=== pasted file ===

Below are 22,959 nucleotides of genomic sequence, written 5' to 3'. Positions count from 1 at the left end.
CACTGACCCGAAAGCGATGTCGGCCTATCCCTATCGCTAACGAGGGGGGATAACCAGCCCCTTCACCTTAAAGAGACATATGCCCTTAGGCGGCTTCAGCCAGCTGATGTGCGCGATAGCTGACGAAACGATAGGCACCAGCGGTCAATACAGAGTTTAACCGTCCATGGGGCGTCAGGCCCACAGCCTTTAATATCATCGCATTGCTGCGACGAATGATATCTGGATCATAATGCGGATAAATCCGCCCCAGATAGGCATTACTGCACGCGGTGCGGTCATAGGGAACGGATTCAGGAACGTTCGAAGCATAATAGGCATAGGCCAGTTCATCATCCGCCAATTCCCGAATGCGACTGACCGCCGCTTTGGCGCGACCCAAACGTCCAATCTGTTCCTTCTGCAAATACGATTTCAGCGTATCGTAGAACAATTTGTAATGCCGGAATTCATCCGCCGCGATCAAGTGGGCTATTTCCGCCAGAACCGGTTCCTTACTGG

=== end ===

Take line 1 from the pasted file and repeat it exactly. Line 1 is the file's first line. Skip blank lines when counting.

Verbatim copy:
Below are 22,959 nucleotides of genomic sequence, written 5' to 3'. Positions count from 1 at the left end.